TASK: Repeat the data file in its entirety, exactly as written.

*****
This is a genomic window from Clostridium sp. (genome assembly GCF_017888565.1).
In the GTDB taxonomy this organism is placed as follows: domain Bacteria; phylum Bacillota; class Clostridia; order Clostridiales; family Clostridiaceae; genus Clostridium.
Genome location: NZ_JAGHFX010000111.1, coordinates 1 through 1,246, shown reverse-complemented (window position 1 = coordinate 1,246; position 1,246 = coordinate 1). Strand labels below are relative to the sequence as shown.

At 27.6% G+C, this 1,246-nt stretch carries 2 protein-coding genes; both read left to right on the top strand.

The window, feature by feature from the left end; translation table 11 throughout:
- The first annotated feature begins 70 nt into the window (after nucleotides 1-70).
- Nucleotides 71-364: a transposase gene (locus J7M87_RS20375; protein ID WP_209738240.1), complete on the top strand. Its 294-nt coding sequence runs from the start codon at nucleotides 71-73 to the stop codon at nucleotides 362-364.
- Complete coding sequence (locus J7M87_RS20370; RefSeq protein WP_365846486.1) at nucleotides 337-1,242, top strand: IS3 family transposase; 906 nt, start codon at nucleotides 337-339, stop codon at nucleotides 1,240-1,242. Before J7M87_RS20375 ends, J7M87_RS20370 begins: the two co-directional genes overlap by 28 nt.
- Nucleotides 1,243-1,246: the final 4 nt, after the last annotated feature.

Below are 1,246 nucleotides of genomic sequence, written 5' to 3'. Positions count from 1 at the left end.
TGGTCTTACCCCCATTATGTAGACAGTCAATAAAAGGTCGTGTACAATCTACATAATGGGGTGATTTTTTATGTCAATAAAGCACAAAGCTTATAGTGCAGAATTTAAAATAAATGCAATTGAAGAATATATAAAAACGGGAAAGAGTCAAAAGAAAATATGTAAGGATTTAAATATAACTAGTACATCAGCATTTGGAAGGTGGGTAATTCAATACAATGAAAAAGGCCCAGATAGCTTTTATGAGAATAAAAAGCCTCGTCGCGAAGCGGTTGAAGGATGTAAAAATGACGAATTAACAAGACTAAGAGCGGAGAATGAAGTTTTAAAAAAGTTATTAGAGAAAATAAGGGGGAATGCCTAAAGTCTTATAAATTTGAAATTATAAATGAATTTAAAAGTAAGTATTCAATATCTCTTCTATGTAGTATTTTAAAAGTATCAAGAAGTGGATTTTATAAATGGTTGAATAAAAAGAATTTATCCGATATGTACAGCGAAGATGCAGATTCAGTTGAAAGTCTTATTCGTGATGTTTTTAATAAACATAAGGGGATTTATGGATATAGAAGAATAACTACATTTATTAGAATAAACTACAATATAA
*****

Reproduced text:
This is a genomic window from Clostridium sp. (genome assembly GCF_017888565.1).
In the GTDB taxonomy this organism is placed as follows: domain Bacteria; phylum Bacillota; class Clostridia; order Clostridiales; family Clostridiaceae; genus Clostridium.
Genome location: NZ_JAGHFX010000111.1, coordinates 1 through 1,246, shown reverse-complemented (window position 1 = coordinate 1,246; position 1,246 = coordinate 1). Strand labels below are relative to the sequence as shown.

At 27.6% G+C, this 1,246-nt stretch carries 2 protein-coding genes; both read left to right on the top strand.

The window, feature by feature from the left end; translation table 11 throughout:
- The first annotated feature begins 70 nt into the window (after nucleotides 1-70).
- Nucleotides 71-364: a transposase gene (locus J7M87_RS20375; protein ID WP_209738240.1), complete on the top strand. Its 294-nt coding sequence runs from the start codon at nucleotides 71-73 to the stop codon at nucleotides 362-364.
- Complete coding sequence (locus J7M87_RS20370; RefSeq protein WP_365846486.1) at nucleotides 337-1,242, top strand: IS3 family transposase; 906 nt, start codon at nucleotides 337-339, stop codon at nucleotides 1,240-1,242. Before J7M87_RS20375 ends, J7M87_RS20370 begins: the two co-directional genes overlap by 28 nt.
- Nucleotides 1,243-1,246: the final 4 nt, after the last annotated feature.

Below are 1,246 nucleotides of genomic sequence, written 5' to 3'. Positions count from 1 at the left end.
TGGTCTTACCCCCATTATGTAGACAGTCAATAAAAGGTCGTGTACAATCTACATAATGGGGTGATTTTTTATGTCAATAAAGCACAAAGCTTATAGTGCAGAATTTAAAATAAATGCAATTGAAGAATATATAAAAACGGGAAAGAGTCAAAAGAAAATATGTAAGGATTTAAATATAACTAGTACATCAGCATTTGGAAGGTGGGTAATTCAATACAATGAAAAAGGCCCAGATAGCTTTTATGAGAATAAAAAGCCTCGTCGCGAAGCGGTTGAAGGATGTAAAAATGACGAATTAACAAGACTAAGAGCGGAGAATGAAGTTTTAAAAAAGTTATTAGAGAAAATAAGGGGGAATGCCTAAAGTCTTATAAATTTGAAATTATAAATGAATTTAAAAGTAAGTATTCAATATCTCTTCTATGTAGTATTTTAAAAGTATCAAGAAGTGGATTTTATAAATGGTTGAATAAAAAGAATTTATCCGATATGTACAGCGAAGATGCAGATTCAGTTGAAAGTCTTATTCGTGATGTTTTTAATAAACATAAGGGGATTTATGGATATAGAAGAATAACTACATTTATTAGAATAAACTACAATATAA